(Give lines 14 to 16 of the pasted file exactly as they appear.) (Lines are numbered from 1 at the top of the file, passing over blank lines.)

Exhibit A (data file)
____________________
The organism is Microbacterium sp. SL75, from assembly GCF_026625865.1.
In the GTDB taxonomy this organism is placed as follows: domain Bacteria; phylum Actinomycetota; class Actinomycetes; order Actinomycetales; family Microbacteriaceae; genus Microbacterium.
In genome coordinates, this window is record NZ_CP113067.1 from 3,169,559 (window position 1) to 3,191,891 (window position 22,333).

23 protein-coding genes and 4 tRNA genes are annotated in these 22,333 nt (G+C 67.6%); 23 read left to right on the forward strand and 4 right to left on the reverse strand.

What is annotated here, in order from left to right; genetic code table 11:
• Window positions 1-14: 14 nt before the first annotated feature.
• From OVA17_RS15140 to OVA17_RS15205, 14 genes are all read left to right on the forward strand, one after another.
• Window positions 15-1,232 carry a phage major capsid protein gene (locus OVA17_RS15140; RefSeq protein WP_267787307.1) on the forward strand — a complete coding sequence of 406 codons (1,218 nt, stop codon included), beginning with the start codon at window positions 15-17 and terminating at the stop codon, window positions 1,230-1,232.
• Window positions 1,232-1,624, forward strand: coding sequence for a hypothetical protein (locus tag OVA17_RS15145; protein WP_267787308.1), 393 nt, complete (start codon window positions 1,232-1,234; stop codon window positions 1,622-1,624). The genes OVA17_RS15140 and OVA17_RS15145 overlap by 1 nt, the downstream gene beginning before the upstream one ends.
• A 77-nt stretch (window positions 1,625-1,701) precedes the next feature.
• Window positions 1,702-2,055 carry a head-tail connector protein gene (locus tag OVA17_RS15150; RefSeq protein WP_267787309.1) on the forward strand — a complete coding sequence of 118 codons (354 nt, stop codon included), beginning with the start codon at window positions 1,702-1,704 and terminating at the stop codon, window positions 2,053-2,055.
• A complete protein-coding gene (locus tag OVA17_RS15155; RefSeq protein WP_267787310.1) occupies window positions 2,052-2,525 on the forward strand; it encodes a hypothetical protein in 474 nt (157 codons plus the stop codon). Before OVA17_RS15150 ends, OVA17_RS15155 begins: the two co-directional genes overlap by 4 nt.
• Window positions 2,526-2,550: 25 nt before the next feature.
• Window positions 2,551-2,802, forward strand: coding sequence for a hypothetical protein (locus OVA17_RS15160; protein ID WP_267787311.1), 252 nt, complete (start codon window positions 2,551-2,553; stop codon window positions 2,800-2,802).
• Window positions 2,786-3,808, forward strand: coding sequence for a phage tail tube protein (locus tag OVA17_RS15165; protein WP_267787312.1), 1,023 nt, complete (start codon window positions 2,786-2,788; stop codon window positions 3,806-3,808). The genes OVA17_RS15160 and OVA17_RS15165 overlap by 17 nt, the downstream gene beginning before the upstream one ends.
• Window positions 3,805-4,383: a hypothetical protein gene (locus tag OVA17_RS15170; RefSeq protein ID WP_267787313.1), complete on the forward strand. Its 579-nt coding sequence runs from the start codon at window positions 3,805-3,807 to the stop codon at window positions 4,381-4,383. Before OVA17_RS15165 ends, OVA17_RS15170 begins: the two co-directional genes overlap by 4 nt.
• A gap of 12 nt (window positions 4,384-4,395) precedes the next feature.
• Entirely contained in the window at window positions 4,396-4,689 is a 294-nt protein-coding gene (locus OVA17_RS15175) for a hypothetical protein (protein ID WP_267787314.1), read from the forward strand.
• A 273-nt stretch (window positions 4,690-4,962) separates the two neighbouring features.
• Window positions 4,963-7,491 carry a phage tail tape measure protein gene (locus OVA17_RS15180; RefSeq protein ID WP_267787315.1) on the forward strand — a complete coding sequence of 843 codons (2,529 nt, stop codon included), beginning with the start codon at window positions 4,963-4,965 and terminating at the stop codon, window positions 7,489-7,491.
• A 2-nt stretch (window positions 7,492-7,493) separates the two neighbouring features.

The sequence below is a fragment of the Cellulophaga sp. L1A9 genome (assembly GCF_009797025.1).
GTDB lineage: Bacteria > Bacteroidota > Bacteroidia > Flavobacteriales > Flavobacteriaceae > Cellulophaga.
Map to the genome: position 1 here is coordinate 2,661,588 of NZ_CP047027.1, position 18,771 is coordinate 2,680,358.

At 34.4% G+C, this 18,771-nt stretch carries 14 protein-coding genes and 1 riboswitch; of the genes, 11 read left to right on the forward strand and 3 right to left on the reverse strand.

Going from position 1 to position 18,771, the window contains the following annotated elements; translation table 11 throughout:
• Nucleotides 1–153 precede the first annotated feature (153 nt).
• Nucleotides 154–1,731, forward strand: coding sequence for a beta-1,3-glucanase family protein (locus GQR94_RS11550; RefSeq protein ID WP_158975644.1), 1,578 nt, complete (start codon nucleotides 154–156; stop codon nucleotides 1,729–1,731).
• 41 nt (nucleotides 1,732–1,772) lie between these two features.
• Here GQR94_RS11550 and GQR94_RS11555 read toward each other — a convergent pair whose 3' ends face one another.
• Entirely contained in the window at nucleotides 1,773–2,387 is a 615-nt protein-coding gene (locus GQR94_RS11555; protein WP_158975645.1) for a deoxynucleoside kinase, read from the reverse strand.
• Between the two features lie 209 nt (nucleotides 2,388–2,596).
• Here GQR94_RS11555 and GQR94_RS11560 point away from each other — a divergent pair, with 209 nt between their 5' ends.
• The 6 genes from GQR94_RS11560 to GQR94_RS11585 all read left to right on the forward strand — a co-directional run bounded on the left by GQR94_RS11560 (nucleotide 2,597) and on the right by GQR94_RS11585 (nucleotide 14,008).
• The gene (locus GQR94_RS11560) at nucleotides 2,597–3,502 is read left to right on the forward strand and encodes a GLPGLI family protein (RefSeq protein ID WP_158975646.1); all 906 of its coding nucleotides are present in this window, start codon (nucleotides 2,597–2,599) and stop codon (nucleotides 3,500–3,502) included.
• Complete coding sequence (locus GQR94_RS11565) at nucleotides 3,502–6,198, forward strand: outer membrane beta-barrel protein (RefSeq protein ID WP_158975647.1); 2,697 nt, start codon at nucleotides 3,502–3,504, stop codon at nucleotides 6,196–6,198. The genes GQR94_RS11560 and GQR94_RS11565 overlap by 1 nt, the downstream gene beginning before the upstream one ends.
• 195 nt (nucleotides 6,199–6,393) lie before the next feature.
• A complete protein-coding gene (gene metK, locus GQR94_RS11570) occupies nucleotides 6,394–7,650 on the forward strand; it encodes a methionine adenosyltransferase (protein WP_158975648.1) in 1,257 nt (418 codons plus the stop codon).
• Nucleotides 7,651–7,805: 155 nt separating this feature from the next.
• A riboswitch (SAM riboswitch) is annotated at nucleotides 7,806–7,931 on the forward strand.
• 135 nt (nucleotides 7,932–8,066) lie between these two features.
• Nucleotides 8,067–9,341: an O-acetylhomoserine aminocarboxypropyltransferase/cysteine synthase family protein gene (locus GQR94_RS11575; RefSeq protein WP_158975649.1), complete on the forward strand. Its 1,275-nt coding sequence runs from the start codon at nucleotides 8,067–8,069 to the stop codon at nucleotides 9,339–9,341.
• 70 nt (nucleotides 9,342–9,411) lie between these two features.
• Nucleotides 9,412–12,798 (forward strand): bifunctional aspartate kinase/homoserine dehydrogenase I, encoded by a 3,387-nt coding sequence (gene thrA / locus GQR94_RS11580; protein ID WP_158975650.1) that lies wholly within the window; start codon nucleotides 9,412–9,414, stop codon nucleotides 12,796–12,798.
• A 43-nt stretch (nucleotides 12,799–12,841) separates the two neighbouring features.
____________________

• Window positions 2,551-2,802, forward strand: coding sequence for a hypothetical protein (locus OVA17_RS15160; protein ID WP_267787311.1), 252 nt, complete (start codon window positions 2,551-2,553; stop codon window positions 2,800-2,802).
• Window positions 2,786-3,808, forward strand: coding sequence for a phage tail tube protein (locus tag OVA17_RS15165; protein WP_267787312.1), 1,023 nt, complete (start codon window positions 2,786-2,788; stop codon window positions 3,806-3,808). The genes OVA17_RS15160 and OVA17_RS15165 overlap by 17 nt, the downstream gene beginning before the upstream one ends.
• Window positions 3,805-4,383: a hypothetical protein gene (locus tag OVA17_RS15170; RefSeq protein ID WP_267787313.1), complete on the forward strand. Its 579-nt coding sequence runs from the start codon at window positions 3,805-3,807 to the stop codon at window positions 4,381-4,383. Before OVA17_RS15165 ends, OVA17_RS15170 begins: the two co-directional genes overlap by 4 nt.